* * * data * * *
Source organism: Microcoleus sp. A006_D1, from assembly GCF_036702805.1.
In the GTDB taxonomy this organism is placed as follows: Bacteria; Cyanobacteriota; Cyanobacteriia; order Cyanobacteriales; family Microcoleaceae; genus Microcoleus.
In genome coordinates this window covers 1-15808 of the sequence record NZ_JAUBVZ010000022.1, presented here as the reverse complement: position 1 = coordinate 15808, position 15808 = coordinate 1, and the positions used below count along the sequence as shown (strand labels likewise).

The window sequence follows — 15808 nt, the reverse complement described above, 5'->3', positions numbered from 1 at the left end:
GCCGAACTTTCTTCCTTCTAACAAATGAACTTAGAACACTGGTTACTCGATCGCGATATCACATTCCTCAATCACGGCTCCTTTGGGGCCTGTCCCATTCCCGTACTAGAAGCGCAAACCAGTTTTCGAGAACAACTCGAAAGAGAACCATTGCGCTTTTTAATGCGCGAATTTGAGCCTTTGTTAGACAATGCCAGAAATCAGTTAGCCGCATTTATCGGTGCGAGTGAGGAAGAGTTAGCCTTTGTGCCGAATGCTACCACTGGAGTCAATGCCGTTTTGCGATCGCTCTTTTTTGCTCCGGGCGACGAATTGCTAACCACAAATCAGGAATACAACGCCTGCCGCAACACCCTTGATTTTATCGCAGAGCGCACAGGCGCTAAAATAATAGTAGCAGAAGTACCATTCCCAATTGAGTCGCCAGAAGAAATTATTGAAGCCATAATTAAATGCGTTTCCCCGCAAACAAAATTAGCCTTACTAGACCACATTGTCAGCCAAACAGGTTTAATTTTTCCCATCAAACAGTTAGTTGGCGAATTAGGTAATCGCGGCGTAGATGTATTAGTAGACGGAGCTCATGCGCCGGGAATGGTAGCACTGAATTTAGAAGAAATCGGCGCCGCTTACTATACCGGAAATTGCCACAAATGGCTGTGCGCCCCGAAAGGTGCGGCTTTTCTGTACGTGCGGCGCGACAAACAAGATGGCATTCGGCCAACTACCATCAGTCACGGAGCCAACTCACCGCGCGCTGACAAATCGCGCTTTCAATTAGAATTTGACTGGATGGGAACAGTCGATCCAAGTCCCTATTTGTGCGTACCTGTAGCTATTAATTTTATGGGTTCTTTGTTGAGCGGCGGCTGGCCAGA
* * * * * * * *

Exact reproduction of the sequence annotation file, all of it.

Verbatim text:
Source organism: Microcoleus sp. A006_D1, from assembly GCF_036702805.1.
In the GTDB taxonomy this organism is placed as follows: Bacteria; Cyanobacteriota; Cyanobacteriia; order Cyanobacteriales; family Microcoleaceae; genus Microcoleus.
In genome coordinates this window covers 1-15808 of the sequence record NZ_JAUBVZ010000022.1, presented here as the reverse complement: position 1 = coordinate 15808, position 15808 = coordinate 1, and the positions used below count along the sequence as shown (strand labels likewise).

The window sequence follows — 15808 nt, the reverse complement described above, 5'->3', positions numbered from 1 at the left end:
GCCGAACTTTCTTCCTTCTAACAAATGAACTTAGAACACTGGTTACTCGATCGCGATATCACATTCCTCAATCACGGCTCCTTTGGGGCCTGTCCCATTCCCGTACTAGAAGCGCAAACCAGTTTTCGAGAACAACTCGAAAGAGAACCATTGCGCTTTTTAATGCGCGAATTTGAGCCTTTGTTAGACAATGCCAGAAATCAGTTAGCCGCATTTATCGGTGCGAGTGAGGAAGAGTTAGCCTTTGTGCCGAATGCTACCACTGGAGTCAATGCCGTTTTGCGATCGCTCTTTTTTGCTCCGGGCGACGAATTGCTAACCACAAATCAGGAATACAACGCCTGCCGCAACACCCTTGATTTTATCGCAGAGCGCACAGGCGCTAAAATAATAGTAGCAGAAGTACCATTCCCAATTGAGTCGCCAGAAGAAATTATTGAAGCCATAATTAAATGCGTTTCCCCGCAAACAAAATTAGCCTTACTAGACCACATTGTCAGCCAAACAGGTTTAATTTTTCCCATCAAACAGTTAGTTGGCGAATTAGGTAATCGCGGCGTAGATGTATTAGTAGACGGAGCTCATGCGCCGGGAATGGTAGCACTGAATTTAGAAGAAATCGGCGCCGCTTACTATACCGGAAATTGCCACAAATGGCTGTGCGCCCCGAAAGGTGCGGCTTTTCTGTACGTGCGGCGCGACAAACAAGATGGCATTCGGCCAACTACCATCAGTCACGGAGCCAACTCACCGCGCGCTGACAAATCGCGCTTTCAATTAGAATTTGACTGGATGGGAACAGTCGATCCAAGTCCCTATTTGTGCGTACCTGTAGCTATTAATTTTATGGGTTCTTTGTTGAGCGGCGGCTGGCCAGA